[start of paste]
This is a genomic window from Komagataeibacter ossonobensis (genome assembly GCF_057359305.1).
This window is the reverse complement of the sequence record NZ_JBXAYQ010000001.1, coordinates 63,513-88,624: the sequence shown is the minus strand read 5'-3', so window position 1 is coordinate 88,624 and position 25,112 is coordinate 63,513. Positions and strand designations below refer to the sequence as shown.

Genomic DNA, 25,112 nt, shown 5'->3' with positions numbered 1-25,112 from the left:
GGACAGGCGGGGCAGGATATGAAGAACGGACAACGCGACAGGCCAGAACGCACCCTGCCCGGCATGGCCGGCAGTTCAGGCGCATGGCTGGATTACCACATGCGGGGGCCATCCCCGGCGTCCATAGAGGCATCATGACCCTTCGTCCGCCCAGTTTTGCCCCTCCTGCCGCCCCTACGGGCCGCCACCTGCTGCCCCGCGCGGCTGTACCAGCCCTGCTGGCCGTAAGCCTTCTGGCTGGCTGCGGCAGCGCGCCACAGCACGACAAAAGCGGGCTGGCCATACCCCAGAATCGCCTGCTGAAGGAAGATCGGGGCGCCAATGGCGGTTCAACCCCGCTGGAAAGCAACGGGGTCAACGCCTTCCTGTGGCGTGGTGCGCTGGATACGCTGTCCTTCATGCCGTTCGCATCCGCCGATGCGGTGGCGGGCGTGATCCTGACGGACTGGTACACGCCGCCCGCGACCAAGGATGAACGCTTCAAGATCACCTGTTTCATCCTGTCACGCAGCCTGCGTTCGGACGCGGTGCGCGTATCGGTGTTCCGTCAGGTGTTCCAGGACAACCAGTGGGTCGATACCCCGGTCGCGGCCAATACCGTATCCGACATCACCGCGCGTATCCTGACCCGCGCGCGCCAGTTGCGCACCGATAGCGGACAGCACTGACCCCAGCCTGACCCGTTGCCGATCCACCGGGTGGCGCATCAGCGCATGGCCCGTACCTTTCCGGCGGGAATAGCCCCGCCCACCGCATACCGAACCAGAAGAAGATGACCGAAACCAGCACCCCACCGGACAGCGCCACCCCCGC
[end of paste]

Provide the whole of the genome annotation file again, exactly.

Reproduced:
This is a genomic window from Komagataeibacter ossonobensis (genome assembly GCF_057359305.1).
This window is the reverse complement of the sequence record NZ_JBXAYQ010000001.1, coordinates 63,513-88,624: the sequence shown is the minus strand read 5'-3', so window position 1 is coordinate 88,624 and position 25,112 is coordinate 63,513. Positions and strand designations below refer to the sequence as shown.

Genomic DNA, 25,112 nt, shown 5'->3' with positions numbered 1-25,112 from the left:
GGACAGGCGGGGCAGGATATGAAGAACGGACAACGCGACAGGCCAGAACGCACCCTGCCCGGCATGGCCGGCAGTTCAGGCGCATGGCTGGATTACCACATGCGGGGGCCATCCCCGGCGTCCATAGAGGCATCATGACCCTTCGTCCGCCCAGTTTTGCCCCTCCTGCCGCCCCTACGGGCCGCCACCTGCTGCCCCGCGCGGCTGTACCAGCCCTGCTGGCCGTAAGCCTTCTGGCTGGCTGCGGCAGCGCGCCACAGCACGACAAAAGCGGGCTGGCCATACCCCAGAATCGCCTGCTGAAGGAAGATCGGGGCGCCAATGGCGGTTCAACCCCGCTGGAAAGCAACGGGGTCAACGCCTTCCTGTGGCGTGGTGCGCTGGATACGCTGTCCTTCATGCCGTTCGCATCCGCCGATGCGGTGGCGGGCGTGATCCTGACGGACTGGTACACGCCGCCCGCGACCAAGGATGAACGCTTCAAGATCACCTGTTTCATCCTGTCACGCAGCCTGCGTTCGGACGCGGTGCGCGTATCGGTGTTCCGTCAGGTGTTCCAGGACAACCAGTGGGTCGATACCCCGGTCGCGGCCAATACCGTATCCGACATCACCGCGCGTATCCTGACCCGCGCGCGCCAGTTGCGCACCGATAGCGGACAGCACTGACCCCAGCCTGACCCGTTGCCGATCCACCGGGTGGCGCATCAGCGCATGGCCCGTACCTTTCCGGCGGGAATAGCCCCGCCCACCGCATACCGAACCAGAAGAAGATGACCGAAACCAGCACCCCACCGGACAGCGCCACCCCCGC